Watts Was A Fascinating Lecturer, and His Message is Still Timely

Alan Watts came into contact with many different people in what he called the human potential movement. He had a talent for speaking, and gave many radio lectures on Buddhism, Hinduism, and philosophy, and that was how he came to this writer’s attention a few years ago. I can recall hearing him on shows when I was in High School, but was not listening for his message at that time. When the student is ready, the teacher appears! Watts was always concerned with World Peace, and usually lived in quiet, rural places to contemplate and enjoy nature, and enjoyed the different stages of personal growth. Watts thought that absolute morality had nothing to do with realizing one’s own deep spiritual identity. He advanced social rather than personal ethics. He often said he wished to be a bridge between East and West, between nature and culture.

Capricorn people have a serious outlook on life, and Watts certainly spent much time trying to answer his own questions about life and death, and pass on what he learned to others. He was married three times, and had seven children. Alan Watts writes in a very interesting and engaging style, and I have enjoyed and learned a great deal from listening to his lectures and reading his books. You do not have to want to practice Eastern religions to gain from listening to Watts, you just need to be open to Spiritual growth as a person. Watts lived out the rest of his life in a houseboat Sausalito, CA, and in a secluded cabin on Mount Tamalpais. He had a positive and interesting world view. His son Mark acts as a curator of his Father’s work, much of his lectures are available in books or CD and DVD.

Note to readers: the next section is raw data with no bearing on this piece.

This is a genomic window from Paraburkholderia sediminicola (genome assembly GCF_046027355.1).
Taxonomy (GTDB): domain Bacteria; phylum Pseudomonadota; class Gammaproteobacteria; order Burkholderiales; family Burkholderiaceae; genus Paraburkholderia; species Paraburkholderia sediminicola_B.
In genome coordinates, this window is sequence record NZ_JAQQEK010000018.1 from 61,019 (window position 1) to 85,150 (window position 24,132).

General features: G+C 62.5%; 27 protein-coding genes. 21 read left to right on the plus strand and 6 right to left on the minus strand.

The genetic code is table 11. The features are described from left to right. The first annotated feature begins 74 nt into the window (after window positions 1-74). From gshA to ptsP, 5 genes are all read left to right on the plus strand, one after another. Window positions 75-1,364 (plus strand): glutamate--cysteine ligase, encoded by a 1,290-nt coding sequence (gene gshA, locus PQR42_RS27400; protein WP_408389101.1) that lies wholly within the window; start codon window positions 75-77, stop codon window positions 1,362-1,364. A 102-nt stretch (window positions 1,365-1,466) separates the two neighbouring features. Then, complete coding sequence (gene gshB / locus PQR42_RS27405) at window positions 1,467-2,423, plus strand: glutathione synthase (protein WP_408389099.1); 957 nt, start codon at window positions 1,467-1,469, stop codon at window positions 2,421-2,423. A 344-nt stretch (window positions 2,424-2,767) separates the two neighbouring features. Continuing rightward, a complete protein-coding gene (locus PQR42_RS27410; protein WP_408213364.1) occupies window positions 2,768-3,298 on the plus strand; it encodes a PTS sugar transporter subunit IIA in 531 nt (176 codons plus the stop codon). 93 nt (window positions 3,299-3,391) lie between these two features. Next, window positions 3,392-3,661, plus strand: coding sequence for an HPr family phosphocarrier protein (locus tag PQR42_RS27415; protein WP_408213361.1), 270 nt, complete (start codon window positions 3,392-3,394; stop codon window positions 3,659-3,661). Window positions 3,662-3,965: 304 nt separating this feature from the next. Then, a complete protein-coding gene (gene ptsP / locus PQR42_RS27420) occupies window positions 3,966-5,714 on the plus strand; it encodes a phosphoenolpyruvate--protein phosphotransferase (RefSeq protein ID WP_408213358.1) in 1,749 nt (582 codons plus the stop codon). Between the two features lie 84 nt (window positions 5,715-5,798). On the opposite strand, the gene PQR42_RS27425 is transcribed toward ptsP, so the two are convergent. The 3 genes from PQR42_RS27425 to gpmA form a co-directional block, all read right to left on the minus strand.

Jason Segal

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Jason Segal

Jason Segal was born on January 18, 1980, in Los Angeles, CA. Most people are familiar with him because he played Marshall Ericksen on How I Met Your Mother for nine seasons, but he’s a talented guy who managed to get a lot of other projects in between filming HIMYM. Segal was raised “Jewish and a little of everything” as he puts it, and has a brother and sister.